BMW in the world

TT racing (1960 on)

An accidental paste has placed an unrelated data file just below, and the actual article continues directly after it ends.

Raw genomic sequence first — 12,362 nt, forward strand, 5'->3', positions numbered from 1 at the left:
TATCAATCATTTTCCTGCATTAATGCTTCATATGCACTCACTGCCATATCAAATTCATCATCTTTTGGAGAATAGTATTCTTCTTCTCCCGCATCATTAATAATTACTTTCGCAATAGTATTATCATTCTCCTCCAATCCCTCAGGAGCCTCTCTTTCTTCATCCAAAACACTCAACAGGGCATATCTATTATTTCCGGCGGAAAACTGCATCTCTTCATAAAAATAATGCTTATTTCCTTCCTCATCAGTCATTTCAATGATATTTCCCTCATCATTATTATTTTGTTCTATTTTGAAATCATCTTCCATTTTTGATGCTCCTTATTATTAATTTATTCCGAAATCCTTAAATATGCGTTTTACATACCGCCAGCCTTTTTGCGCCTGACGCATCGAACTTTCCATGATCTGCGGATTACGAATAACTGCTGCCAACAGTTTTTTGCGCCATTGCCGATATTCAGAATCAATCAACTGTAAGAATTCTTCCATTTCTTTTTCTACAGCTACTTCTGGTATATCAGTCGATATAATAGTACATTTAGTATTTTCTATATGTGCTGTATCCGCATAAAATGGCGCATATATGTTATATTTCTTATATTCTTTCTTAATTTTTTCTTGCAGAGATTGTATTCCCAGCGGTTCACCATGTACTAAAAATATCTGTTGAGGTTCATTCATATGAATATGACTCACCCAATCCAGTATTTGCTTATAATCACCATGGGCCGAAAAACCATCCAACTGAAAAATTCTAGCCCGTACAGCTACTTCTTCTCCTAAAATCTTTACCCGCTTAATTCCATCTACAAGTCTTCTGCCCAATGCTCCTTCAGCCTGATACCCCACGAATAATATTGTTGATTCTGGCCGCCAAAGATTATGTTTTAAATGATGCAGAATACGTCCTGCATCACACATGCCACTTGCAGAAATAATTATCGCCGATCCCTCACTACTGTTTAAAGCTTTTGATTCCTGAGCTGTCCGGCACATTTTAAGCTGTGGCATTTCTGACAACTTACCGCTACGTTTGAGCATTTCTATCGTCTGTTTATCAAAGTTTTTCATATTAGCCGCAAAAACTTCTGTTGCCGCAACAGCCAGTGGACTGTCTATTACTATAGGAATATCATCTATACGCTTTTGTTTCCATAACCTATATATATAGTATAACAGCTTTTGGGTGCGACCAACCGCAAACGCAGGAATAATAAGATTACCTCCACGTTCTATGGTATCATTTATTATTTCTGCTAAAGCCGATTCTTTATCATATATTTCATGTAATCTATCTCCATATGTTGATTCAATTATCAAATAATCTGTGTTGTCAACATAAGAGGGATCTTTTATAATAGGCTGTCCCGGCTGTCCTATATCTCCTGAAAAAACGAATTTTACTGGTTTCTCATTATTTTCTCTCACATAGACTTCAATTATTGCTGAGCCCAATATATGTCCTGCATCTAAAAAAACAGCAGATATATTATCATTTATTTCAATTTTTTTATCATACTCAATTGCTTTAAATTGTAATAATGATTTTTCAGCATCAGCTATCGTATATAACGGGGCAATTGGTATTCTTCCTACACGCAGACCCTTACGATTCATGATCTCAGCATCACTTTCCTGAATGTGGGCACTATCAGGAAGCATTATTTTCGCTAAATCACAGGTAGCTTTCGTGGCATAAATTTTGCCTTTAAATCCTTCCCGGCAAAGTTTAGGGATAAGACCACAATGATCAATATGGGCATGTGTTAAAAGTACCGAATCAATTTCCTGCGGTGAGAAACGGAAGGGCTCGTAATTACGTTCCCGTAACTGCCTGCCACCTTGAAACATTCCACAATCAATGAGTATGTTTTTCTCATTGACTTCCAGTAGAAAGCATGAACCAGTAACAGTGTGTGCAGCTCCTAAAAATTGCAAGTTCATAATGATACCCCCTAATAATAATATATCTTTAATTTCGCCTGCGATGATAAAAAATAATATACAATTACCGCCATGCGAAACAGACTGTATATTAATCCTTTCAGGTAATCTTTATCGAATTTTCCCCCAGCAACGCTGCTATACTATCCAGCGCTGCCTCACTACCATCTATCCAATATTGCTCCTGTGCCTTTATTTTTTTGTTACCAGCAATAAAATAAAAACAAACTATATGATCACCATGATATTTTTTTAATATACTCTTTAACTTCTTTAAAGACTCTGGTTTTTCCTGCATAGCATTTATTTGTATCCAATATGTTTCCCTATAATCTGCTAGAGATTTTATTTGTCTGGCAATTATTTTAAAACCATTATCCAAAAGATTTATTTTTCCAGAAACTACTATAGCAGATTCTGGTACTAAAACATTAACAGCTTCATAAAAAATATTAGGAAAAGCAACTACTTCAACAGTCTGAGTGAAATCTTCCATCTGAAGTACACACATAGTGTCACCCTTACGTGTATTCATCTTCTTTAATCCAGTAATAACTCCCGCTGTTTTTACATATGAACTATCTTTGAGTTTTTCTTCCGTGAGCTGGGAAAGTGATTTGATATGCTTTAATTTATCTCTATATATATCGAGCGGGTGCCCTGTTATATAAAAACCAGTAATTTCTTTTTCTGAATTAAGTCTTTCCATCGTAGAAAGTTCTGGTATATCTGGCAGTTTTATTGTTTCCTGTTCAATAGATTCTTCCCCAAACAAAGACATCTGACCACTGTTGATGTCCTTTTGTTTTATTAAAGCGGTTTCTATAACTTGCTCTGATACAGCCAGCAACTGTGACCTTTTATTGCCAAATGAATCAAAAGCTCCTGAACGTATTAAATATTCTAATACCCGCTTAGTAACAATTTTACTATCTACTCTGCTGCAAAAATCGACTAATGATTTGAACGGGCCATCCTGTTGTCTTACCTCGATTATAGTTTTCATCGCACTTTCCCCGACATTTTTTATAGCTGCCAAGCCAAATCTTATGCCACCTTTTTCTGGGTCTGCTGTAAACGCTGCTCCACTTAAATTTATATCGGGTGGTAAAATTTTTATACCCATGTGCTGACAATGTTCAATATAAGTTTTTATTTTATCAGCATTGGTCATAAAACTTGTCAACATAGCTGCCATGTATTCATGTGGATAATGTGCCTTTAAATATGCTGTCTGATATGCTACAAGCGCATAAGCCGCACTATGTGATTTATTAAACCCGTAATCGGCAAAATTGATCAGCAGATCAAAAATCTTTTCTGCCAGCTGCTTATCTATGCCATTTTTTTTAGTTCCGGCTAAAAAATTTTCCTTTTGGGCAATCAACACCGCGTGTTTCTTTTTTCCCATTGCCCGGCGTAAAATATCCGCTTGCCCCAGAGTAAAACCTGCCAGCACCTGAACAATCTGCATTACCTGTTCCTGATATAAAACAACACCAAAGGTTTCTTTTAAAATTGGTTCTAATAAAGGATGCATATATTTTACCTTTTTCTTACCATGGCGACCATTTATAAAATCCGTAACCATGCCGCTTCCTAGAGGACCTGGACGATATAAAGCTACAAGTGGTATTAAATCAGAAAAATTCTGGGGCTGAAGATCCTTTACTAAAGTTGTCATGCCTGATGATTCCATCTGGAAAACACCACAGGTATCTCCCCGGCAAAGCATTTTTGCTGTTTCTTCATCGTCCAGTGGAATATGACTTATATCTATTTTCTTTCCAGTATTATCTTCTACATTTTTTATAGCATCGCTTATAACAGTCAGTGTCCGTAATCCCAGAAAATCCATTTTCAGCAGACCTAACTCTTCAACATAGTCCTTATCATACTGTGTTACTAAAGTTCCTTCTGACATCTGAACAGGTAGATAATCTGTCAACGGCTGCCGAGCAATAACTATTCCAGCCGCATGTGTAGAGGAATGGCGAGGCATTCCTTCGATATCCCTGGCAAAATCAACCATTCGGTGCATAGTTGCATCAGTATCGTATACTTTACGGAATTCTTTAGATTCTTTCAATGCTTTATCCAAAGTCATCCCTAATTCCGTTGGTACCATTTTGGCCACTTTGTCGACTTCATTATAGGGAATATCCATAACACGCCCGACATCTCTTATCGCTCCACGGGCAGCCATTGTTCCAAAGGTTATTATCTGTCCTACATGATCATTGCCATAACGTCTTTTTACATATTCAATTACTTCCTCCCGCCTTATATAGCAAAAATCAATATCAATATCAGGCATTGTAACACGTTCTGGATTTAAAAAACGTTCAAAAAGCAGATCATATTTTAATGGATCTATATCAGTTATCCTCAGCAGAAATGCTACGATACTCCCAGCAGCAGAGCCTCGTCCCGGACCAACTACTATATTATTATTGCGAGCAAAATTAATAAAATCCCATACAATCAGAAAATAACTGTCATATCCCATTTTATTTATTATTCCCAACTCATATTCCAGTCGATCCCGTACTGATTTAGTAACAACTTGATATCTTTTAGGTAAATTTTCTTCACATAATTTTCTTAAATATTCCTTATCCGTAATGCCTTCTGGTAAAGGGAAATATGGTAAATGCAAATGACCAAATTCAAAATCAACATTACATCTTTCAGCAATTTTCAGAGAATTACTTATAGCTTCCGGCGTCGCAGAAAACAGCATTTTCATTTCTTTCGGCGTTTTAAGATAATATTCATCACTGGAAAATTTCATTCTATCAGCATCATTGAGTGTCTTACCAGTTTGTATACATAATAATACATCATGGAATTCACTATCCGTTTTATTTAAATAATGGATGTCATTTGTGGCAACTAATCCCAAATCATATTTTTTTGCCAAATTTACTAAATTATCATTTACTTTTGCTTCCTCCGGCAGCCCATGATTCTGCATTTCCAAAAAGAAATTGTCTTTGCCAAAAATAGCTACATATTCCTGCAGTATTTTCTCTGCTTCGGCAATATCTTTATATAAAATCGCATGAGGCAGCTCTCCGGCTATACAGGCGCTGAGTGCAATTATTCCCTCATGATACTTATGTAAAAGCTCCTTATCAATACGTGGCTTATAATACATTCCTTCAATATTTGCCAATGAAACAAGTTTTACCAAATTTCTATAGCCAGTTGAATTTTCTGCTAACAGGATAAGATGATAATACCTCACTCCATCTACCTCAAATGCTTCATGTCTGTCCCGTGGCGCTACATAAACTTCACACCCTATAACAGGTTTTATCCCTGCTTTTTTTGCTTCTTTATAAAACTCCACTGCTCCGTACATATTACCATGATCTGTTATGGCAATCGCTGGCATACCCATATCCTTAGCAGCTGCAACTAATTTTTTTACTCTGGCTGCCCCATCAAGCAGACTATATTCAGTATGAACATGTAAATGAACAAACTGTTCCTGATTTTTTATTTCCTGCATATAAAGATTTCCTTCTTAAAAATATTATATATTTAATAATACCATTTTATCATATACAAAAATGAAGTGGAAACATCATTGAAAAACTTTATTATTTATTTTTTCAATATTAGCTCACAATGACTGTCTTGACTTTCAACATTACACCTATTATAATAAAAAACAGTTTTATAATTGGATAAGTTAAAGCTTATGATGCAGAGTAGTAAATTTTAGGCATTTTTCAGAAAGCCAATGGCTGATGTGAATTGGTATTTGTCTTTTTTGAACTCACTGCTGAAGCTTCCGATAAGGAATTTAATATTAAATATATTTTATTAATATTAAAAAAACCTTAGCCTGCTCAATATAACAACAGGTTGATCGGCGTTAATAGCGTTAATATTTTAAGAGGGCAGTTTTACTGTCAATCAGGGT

For the 1960 Isle of Man TT races the Sidecar TT Race returned to the Snaefell Mountain Course for the first-time since 1925, along with the Ultra-Lightweight and Lightweight classes with the abandonment of TT racing on the Clypse Course. A number of changes occurred to the Mountain Course during the 1960s with further road widening at Ballig Bridge and at Greeba Bridge. Other safety features included the introduction of a safety helicopter for the 1963 Isle of Man TT races and was used for the first-time when Tony Godfrey crashed at the exit to Milntown Cottages during the 1963 Lightweight TT race.[27] Despite problems with the sidecar class, the winner of the 1960 Sidecar TT race was Helmut Fath riding a BMW outfit at an average speed of 84.40 mph. The 1962 Isle of Man TT races produced the first winner of the newly introduced 50 cc Ultra-Lightweight race when Ernst Degner won the 2-lap race (75.46 miles) for Suzuki at an average speed of 75.12 mph. This was followed with Mitsuo Itoh becoming the first Japanese winner of an Isle of Man TT Race winning the 50 cc Ultra-Lightweight TT race again for Suzuki in 1963.[28] For the Diamond Jubilee race in 1967 the Production TT races were introduced consisting of three races; a 250 cc, a 500 cc, and a 750 cc run at the same time but each having a separate "Le Mans" start at 5 minutes after each other.[29] John Hartle was the winner of the first 750 cc production class at an average race speed of 91.40 mph riding a Triumph Thruxton Bonneville.[30] The 250 cc class was controversial due to the use of racing exhausts by the Bultaco team. In the 1968 Isle of Man TT races the Production race rules were changed. But the changes the winner, and 2nd placed man, of 250 cc Production race were under protest and were excluded for the same offence (using a racing exhaust) but later reinstated on appeal by the R.A.C.because of the lack of an official translation of the law in Spain on the subject of silencing. 1968 was also the last year of the 50 cc Ultra-Lightweight class with Australian Barry Smith winning for Derbi at an average speed of 72.90 mph. The first non-championship event for sidecars not exceeding 750 cc was introduced in 1968 and won by Terry Vinicombe riding a BSA sidecar outfit.[31] The 1969 Production TT races were honoured by the presence of the Duke of Edinburgh as starter. The race went off without any controversy with a new set of rules being strictly enforced and were therefore probably the first eally fair production races. The result was a 750 cc race in which Malcolm Uphill twice topped the 100-mph lap on the works Triumph Bonneville and set an average race speed of 99.99 mph. The 500 cc and 250 cc classes provided their own dramas with Graham Penny bringing his 450 cc Honda home first after the leader Tony Dunnell on a three-cylinder Kawasaki crashed.[32] The 250 race had a fresh leader on each lap ending with Mike Rogers taking the laurels on his 250 cc Ducati Mach 1 giving Ducati their first Isle of Man win. From 1949 to 1976 the race was part of the Motorcycle Grand Prix World Championship and was the home of the British Grand Prix.[33] The event came under increasing scrutiny due to safety concerns despite efforts by the ACU to retain its world championship status. When Italian rider Gilberto Parlotti was killed during the 1972 TT, his close friend and the reigning world champion and 10-time TT winner Giacomo Agostini, announced that he would never again race on the Isle of Man.[33] More riders joined Agostini's boycott and by the 1976 season, only a handful of serious Grand Prix riders were among the entrants.[33] Shortly after the 1976 TT, the FIM made the long-anticipated announcement that the TT, once the most prestigious race on the Grand Prix calendar, was stripped of its world championship status.[33] The Grand Prix action was moved to the UK with the 1977 British Grand Prix being held at Silverstone.[33] TTXGP bikes in the paddock before their first practice session in the 2009 TT In the early 21st century, the premier TT racing bikes complete the Snaefell course at an average speed exceeding 120 mph (190 km/h). Record holders include David Jefferies who set a lap record of 127.29 mph (204.85 km/h) in 2002. This was surpassed by John McGuinness during the 2004 TT on a Yamaha R1 setting a time of 17 min 43.8 s; an average lap speed of 127.68 mph (205.48 km/h). McGuinness lowered this even further at the 2007 TT, setting a time of 17:21.99 for an average speed of 130.354 mph (209.784 km/h) becoming the first rider to break the 130 mph limit on the Snaefell Mountain circuit. The most successful rider was Joey Dunlop who won 26 times in various classes from 1977 to 2000. For 2009, the Manx government added a new event to the June race schedule. The Time Trial eXtreme Grand Prix (TTXGP) was billed as the first zero-emissions motorcycle race. While any technology could enter, as a practical matter zero emissions means electric.